As the insurance industry emerges from recession, it faces a sea of challenges. The economic slowdown has intensified price competition, hitting margins at a time when market turmoil has depressed revenue streams from many insurance holdings. Similar difficulties in adjacent financial sectors have brought new competitors—for instance, joint ventures between banks and financial advisers—into the insurers’ traditional terrain. Structural changes continue to shift global revenue pools to emerging markets, while customer behavior is shifting as more transactions move online.
In this environment, the industry must not only focus its strategic attention on areas from better financial and risk-pool management to M&A but also develop innovative, growth-oriented products that can secure the loyalty of existing customers and attract new ones. Yet in the face of this challenge, insurers may be neglecting an important tool: technology. Across a number of industries, rapidly changing technologies have been changing the postrecession competitive dynamic. Web and communications technologies are spurring ways of creating products and reaching customers, as well as opening doors to more efficient and effective ways of delivering products and services. They are also giving rise to entirely new business models.
For two reasons, some insurers may find crafting a new approach to technology difficult. One is that they often see IT primarily as a cost center prone to overruns and a megaproject mentality; the industry spends 25 percent of its operating budget on IT, and executives often lament poor returns on the investment. Second, the industry is built on high levels of trust in product offerings and often on personal relationships between company representatives and customers. As a result, insurers fear to experiment with new technologies that could damage these fundamentals.
With costs and competition rising and growth facing limits, this is a good time for insurers to reexamine their IT options. Rapidly evolving technologies will probably change the industry’s competitive patterns. Forward-looking companies are already taking steps to gain first-mover advantages through the intensive use of technology, which could facilitate new types of interactions with customers and company agents. In a growing number of areas, for example, IT may allow insurers to automate processes and cut costs without damaging service delivery. Customized products that rely on data and better risk analysis could provide new avenues for growth-boosting innovations. Finally, the combined effects of technology could change the nature of insured risk, leading to market disruptions that insurers will need to understand.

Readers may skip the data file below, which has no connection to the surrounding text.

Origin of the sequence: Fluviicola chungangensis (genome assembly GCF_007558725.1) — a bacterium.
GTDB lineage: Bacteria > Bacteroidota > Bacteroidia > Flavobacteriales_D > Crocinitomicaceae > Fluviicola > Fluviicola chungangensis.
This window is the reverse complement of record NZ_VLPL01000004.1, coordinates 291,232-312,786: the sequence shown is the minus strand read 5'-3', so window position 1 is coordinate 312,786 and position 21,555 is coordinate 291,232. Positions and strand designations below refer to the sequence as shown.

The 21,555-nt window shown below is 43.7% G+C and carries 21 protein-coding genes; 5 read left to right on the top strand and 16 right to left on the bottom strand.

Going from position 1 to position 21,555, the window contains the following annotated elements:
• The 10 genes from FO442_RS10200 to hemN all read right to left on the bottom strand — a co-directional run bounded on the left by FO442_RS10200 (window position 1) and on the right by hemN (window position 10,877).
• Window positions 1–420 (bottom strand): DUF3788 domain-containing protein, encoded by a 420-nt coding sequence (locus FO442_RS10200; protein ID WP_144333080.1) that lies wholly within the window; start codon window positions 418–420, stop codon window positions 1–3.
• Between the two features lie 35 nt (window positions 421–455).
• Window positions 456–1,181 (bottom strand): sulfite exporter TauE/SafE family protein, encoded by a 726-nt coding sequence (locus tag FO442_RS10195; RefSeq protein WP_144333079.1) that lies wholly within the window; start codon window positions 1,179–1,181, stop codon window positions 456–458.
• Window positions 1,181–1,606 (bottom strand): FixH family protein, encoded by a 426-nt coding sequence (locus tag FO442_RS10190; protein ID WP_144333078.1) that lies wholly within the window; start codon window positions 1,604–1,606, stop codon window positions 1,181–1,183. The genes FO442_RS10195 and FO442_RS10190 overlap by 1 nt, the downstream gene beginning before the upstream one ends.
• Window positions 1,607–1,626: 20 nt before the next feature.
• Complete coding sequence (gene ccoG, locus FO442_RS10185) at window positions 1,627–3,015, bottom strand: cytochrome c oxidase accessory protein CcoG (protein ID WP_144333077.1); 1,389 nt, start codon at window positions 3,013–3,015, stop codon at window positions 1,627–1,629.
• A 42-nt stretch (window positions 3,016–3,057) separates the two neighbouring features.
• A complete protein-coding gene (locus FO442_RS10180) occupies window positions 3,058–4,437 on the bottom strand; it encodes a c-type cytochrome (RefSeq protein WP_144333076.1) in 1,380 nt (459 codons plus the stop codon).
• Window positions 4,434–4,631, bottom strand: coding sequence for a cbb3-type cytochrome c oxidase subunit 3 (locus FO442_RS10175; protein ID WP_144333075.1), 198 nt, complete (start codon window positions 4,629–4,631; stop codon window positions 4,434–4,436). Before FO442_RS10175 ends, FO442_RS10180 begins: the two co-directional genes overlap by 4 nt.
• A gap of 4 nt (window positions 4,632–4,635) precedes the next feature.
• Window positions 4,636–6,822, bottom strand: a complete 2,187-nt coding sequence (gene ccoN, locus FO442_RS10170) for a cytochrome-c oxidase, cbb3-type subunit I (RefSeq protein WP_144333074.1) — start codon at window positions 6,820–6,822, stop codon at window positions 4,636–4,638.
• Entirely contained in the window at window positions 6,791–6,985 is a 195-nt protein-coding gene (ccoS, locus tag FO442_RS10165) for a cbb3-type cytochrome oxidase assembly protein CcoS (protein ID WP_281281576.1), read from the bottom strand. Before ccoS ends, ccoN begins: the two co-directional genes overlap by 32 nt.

None of this is to say that the industry should pursue technology at the expense of core strengths, like empathy, service, and trust. Technology cannot replace the trust-based relationship between insurers and their clients but it can enhance it—offering better ways to understand and satisfy customer needs. We believe that business and IT leaders together should begin examining technology at a level that matches their strategic goals and appetite for change.
Where technology matters
In four areas we have identified, technology could improve the operational performance of insurers, bolster their growth prospects, and perhaps even change current business models. The industry players in the following examples are technology leaders. Most insurers still have a sizable window of time to assess which technology path makes sense for them.
New interactive channels
Interactions with customers often rely on personal contacts and face-to-face meetings. But most consumers—indeed, most participants along the industry’s value chain—are experienced users of the Web, “smart” devices, and social networks. Other industries, notably airlines, retailing, and telecommunications, have swiftly adopted such technologies to multiply internal and external interactions. Today, some insurers are exploring ways to link customers, agents, brokers, and back offices through these new channels.